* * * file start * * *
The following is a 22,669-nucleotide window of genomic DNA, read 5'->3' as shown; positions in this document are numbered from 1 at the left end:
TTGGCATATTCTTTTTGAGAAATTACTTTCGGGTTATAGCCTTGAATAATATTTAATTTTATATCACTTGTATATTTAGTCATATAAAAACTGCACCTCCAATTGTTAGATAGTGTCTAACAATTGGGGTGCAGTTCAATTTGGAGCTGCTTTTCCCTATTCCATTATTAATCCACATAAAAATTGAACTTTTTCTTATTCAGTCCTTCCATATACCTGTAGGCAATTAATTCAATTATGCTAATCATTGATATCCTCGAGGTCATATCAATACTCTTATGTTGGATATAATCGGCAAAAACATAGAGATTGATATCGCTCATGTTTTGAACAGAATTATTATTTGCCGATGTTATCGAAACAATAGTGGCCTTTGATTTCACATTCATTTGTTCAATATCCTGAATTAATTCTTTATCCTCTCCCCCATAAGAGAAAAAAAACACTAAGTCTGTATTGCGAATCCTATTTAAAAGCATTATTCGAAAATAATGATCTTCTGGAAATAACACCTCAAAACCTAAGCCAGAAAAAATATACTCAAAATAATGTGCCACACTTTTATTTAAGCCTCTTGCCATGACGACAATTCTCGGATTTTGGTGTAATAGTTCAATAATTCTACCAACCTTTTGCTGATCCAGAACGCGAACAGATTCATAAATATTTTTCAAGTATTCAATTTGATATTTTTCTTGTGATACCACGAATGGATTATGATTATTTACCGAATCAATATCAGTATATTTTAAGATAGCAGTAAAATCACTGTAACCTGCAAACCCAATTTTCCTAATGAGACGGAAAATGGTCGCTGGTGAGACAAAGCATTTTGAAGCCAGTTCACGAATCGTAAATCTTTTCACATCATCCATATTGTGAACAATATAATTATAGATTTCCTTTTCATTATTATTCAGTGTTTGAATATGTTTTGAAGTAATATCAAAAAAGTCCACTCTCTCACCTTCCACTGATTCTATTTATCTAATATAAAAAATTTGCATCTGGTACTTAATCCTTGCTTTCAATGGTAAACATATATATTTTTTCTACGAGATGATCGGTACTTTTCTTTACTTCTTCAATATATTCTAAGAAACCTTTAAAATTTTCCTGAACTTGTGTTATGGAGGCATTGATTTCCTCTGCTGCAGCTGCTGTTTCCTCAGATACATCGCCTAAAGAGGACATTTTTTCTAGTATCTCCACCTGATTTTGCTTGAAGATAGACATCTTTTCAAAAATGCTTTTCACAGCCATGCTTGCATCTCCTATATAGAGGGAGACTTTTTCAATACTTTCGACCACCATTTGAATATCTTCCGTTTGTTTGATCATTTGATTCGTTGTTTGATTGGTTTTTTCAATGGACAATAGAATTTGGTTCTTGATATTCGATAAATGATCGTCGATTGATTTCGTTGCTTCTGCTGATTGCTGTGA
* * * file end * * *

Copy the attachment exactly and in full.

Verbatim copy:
The following is a 22,669-nucleotide window of genomic DNA, read 5'->3' as shown; positions in this document are numbered from 1 at the left end:
TTGGCATATTCTTTTTGAGAAATTACTTTCGGGTTATAGCCTTGAATAATATTTAATTTTATATCACTTGTATATTTAGTCATATAAAAACTGCACCTCCAATTGTTAGATAGTGTCTAACAATTGGGGTGCAGTTCAATTTGGAGCTGCTTTTCCCTATTCCATTATTAATCCACATAAAAATTGAACTTTTTCTTATTCAGTCCTTCCATATACCTGTAGGCAATTAATTCAATTATGCTAATCATTGATATCCTCGAGGTCATATCAATACTCTTATGTTGGATATAATCGGCAAAAACATAGAGATTGATATCGCTCATGTTTTGAACAGAATTATTATTTGCCGATGTTATCGAAACAATAGTGGCCTTTGATTTCACATTCATTTGTTCAATATCCTGAATTAATTCTTTATCCTCTCCCCCATAAGAGAAAAAAAACACTAAGTCTGTATTGCGAATCCTATTTAAAAGCATTATTCGAAAATAATGATCTTCTGGAAATAACACCTCAAAACCTAAGCCAGAAAAAATATACTCAAAATAATGTGCCACACTTTTATTTAAGCCTCTTGCCATGACGACAATTCTCGGATTTTGGTGTAATAGTTCAATAATTCTACCAACCTTTTGCTGATCCAGAACGCGAACAGATTCATAAATATTTTTCAAGTATTCAATTTGATATTTTTCTTGTGATACCACGAATGGATTATGATTATTTACCGAATCAATATCAGTATATTTTAAGATAGCAGTAAAATCACTGTAACCTGCAAACCCAATTTTCCTAATGAGACGGAAAATGGTCGCTGGTGAGACAAAGCATTTTGAAGCCAGTTCACGAATCGTAAATCTTTTCACATCATCCATATTGTGAACAATATAATTATAGATTTCCTTTTCATTATTATTCAGTGTTTGAATATGTTTTGAAGTAATATCAAAAAAGTCCACTCTCTCACCTTCCACTGATTCTATTTATCTAATATAAAAAATTTGCATCTGGTACTTAATCCTTGCTTTCAATGGTAAACATATATATTTTTTCTACGAGATGATCGGTACTTTTCTTTACTTCTTCAATATATTCTAAGAAACCTTTAAAATTTTCCTGAACTTGTGTTATGGAGGCATTGATTTCCTCTGCTGCAGCTGCTGTTTCCTCAGATACATCGCCTAAAGAGGACATTTTTTCTAGTATCTCCACCTGATTTTGCTTGAAGATAGACATCTTTTCAAAAATGCTTTTCACAGCCATGCTTGCATCTCCTATATAGAGGGAGACTTTTTCAATACTTTCGACCACCATTTGAATATCTTCCGTTTGTTTGATCATTTGATTCGTTGTTTGATTGGTTTTTTCAATGGACAATAGAATTTGGTTCTTGATATTCGATAAATGATCGTCGATTGATTTCGTTGCTTCTGCTGATTGCTGTGA